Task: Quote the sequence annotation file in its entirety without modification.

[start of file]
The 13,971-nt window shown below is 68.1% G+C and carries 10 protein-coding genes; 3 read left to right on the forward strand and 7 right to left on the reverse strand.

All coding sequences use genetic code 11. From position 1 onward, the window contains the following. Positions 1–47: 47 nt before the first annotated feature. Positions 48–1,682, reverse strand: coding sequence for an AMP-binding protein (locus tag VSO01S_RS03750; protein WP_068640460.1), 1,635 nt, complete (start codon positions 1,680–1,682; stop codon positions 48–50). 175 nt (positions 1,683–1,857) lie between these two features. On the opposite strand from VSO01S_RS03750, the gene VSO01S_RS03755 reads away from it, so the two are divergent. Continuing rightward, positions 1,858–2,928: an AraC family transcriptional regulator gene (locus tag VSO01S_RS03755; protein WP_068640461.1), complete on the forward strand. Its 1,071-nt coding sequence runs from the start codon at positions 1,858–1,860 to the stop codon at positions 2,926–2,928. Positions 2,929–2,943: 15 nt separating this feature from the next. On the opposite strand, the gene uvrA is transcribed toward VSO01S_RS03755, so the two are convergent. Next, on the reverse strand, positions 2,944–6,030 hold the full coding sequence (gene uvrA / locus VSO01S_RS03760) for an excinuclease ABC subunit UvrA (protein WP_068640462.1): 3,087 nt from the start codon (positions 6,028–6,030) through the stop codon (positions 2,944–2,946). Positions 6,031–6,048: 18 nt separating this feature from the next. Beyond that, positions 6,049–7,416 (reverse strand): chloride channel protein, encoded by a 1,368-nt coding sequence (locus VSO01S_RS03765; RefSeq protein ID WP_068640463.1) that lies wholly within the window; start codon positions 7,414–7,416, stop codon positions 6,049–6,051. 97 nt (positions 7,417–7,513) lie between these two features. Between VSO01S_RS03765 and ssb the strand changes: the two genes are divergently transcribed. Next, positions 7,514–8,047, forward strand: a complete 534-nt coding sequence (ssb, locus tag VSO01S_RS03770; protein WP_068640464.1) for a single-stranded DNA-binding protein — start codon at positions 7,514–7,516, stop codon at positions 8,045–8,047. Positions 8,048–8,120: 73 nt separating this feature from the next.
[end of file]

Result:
The 13,971-nt window shown below is 68.1% G+C and carries 10 protein-coding genes; 3 read left to right on the forward strand and 7 right to left on the reverse strand.

All coding sequences use genetic code 11. From position 1 onward, the window contains the following. Positions 1–47: 47 nt before the first annotated feature. Positions 48–1,682, reverse strand: coding sequence for an AMP-binding protein (locus tag VSO01S_RS03750; protein WP_068640460.1), 1,635 nt, complete (start codon positions 1,680–1,682; stop codon positions 48–50). 175 nt (positions 1,683–1,857) lie between these two features. On the opposite strand from VSO01S_RS03750, the gene VSO01S_RS03755 reads away from it, so the two are divergent. Continuing rightward, positions 1,858–2,928: an AraC family transcriptional regulator gene (locus tag VSO01S_RS03755; protein WP_068640461.1), complete on the forward strand. Its 1,071-nt coding sequence runs from the start codon at positions 1,858–1,860 to the stop codon at positions 2,926–2,928. Positions 2,929–2,943: 15 nt separating this feature from the next. On the opposite strand, the gene uvrA is transcribed toward VSO01S_RS03755, so the two are convergent. Next, on the reverse strand, positions 2,944–6,030 hold the full coding sequence (gene uvrA / locus VSO01S_RS03760) for an excinuclease ABC subunit UvrA (protein WP_068640462.1): 3,087 nt from the start codon (positions 6,028–6,030) through the stop codon (positions 2,944–2,946). Positions 6,031–6,048: 18 nt separating this feature from the next. Beyond that, positions 6,049–7,416 (reverse strand): chloride channel protein, encoded by a 1,368-nt coding sequence (locus VSO01S_RS03765; RefSeq protein ID WP_068640463.1) that lies wholly within the window; start codon positions 7,414–7,416, stop codon positions 6,049–6,051. 97 nt (positions 7,417–7,513) lie between these two features. Between VSO01S_RS03765 and ssb the strand changes: the two genes are divergently transcribed. Next, positions 7,514–8,047, forward strand: a complete 534-nt coding sequence (ssb, locus tag VSO01S_RS03770; protein WP_068640464.1) for a single-stranded DNA-binding protein — start codon at positions 7,514–7,516, stop codon at positions 8,045–8,047. Positions 8,048–8,120: 73 nt separating this feature from the next.